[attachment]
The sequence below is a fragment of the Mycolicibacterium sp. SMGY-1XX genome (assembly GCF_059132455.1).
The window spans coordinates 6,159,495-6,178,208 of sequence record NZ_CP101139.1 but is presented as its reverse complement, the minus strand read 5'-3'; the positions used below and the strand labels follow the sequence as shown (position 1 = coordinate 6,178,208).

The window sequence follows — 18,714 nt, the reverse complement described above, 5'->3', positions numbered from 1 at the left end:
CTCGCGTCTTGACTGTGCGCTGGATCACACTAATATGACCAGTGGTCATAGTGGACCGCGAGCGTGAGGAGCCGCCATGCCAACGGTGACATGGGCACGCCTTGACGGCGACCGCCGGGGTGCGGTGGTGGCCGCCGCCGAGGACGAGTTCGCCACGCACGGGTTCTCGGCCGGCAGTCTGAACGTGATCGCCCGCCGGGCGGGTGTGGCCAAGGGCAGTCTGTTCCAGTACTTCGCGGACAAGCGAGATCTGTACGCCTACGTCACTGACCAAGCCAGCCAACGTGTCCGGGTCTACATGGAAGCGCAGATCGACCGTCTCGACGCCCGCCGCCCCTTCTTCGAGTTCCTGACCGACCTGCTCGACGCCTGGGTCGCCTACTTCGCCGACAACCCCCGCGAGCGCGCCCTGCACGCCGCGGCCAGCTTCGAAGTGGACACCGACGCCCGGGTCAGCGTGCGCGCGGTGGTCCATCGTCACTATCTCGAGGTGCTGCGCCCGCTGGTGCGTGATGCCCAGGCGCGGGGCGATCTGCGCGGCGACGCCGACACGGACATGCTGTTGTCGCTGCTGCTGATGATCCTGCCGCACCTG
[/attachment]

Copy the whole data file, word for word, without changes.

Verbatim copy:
The sequence below is a fragment of the Mycolicibacterium sp. SMGY-1XX genome (assembly GCF_059132455.1).
The window spans coordinates 6,159,495-6,178,208 of sequence record NZ_CP101139.1 but is presented as its reverse complement, the minus strand read 5'-3'; the positions used below and the strand labels follow the sequence as shown (position 1 = coordinate 6,178,208).

The window sequence follows — 18,714 nt, the reverse complement described above, 5'->3', positions numbered from 1 at the left end:
CTCGCGTCTTGACTGTGCGCTGGATCACACTAATATGACCAGTGGTCATAGTGGACCGCGAGCGTGAGGAGCCGCCATGCCAACGGTGACATGGGCACGCCTTGACGGCGACCGCCGGGGTGCGGTGGTGGCCGCCGCCGAGGACGAGTTCGCCACGCACGGGTTCTCGGCCGGCAGTCTGAACGTGATCGCCCGCCGGGCGGGTGTGGCCAAGGGCAGTCTGTTCCAGTACTTCGCGGACAAGCGAGATCTGTACGCCTACGTCACTGACCAAGCCAGCCAACGTGTCCGGGTCTACATGGAAGCGCAGATCGACCGTCTCGACGCCCGCCGCCCCTTCTTCGAGTTCCTGACCGACCTGCTCGACGCCTGGGTCGCCTACTTCGCCGACAACCCCCGCGAGCGCGCCCTGCACGCCGCGGCCAGCTTCGAAGTGGACACCGACGCCCGGGTCAGCGTGCGCGCGGTGGTCCATCGTCACTATCTCGAGGTGCTGCGCCCGCTGGTGCGTGATGCCCAGGCGCGGGGCGATCTGCGCGGCGACGCCGACACGGACATGCTGTTGTCGCTGCTGCTGATGATCCTGCCGCACCTG